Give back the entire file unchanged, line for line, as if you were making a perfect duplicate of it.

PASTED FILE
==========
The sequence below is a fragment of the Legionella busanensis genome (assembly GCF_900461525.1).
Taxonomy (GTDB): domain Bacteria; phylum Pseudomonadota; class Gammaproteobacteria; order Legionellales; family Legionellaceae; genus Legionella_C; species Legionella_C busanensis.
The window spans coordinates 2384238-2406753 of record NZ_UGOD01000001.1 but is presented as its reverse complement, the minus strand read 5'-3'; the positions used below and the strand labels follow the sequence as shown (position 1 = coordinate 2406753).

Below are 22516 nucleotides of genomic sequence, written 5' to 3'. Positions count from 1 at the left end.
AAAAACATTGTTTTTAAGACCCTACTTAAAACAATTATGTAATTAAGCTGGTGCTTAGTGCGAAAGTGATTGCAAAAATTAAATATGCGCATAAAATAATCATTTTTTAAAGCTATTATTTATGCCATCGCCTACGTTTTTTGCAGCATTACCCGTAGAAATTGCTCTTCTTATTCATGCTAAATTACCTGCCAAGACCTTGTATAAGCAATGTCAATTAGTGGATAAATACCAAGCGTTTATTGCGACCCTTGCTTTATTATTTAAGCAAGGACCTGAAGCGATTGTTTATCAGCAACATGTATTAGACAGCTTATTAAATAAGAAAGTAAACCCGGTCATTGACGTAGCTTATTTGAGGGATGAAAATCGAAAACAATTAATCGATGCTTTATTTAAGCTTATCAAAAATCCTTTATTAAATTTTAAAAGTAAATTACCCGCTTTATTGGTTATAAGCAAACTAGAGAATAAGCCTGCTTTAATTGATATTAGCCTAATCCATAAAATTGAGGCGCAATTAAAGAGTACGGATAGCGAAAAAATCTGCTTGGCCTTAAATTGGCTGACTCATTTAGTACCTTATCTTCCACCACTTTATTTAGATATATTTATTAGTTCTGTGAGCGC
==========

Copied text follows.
The sequence below is a fragment of the Legionella busanensis genome (assembly GCF_900461525.1).
Taxonomy (GTDB): domain Bacteria; phylum Pseudomonadota; class Gammaproteobacteria; order Legionellales; family Legionellaceae; genus Legionella_C; species Legionella_C busanensis.
The window spans coordinates 2384238-2406753 of record NZ_UGOD01000001.1 but is presented as its reverse complement, the minus strand read 5'-3'; the positions used below and the strand labels follow the sequence as shown (position 1 = coordinate 2406753).

Below are 22516 nucleotides of genomic sequence, written 5' to 3'. Positions count from 1 at the left end.
AAAAACATTGTTTTTAAGACCCTACTTAAAACAATTATGTAATTAAGCTGGTGCTTAGTGCGAAAGTGATTGCAAAAATTAAATATGCGCATAAAATAATCATTTTTTAAAGCTATTATTTATGCCATCGCCTACGTTTTTTGCAGCATTACCCGTAGAAATTGCTCTTCTTATTCATGCTAAATTACCTGCCAAGACCTTGTATAAGCAATGTCAATTAGTGGATAAATACCAAGCGTTTATTGCGACCCTTGCTTTATTATTTAAGCAAGGACCTGAAGCGATTGTTTATCAGCAACATGTATTAGACAGCTTATTAAATAAGAAAGTAAACCCGGTCATTGACGTAGCTTATTTGAGGGATGAAAATCGAAAACAATTAATCGATGCTTTATTTAAGCTTATCAAAAATCCTTTATTAAATTTTAAAAGTAAATTACCCGCTTTATTGGTTATAAGCAAACTAGAGAATAAGCCTGCTTTAATTGATATTAGCCTAATCCATAAAATTGAGGCGCAATTAAAGAGTACGGATAGCGAAAAAATCTGCTTGGCCTTAAATTGGCTGACTCATTTAGTACCTTATCTTCCACCACTTTATTTAGATATATTTATTAGTTCTGTGAGCGC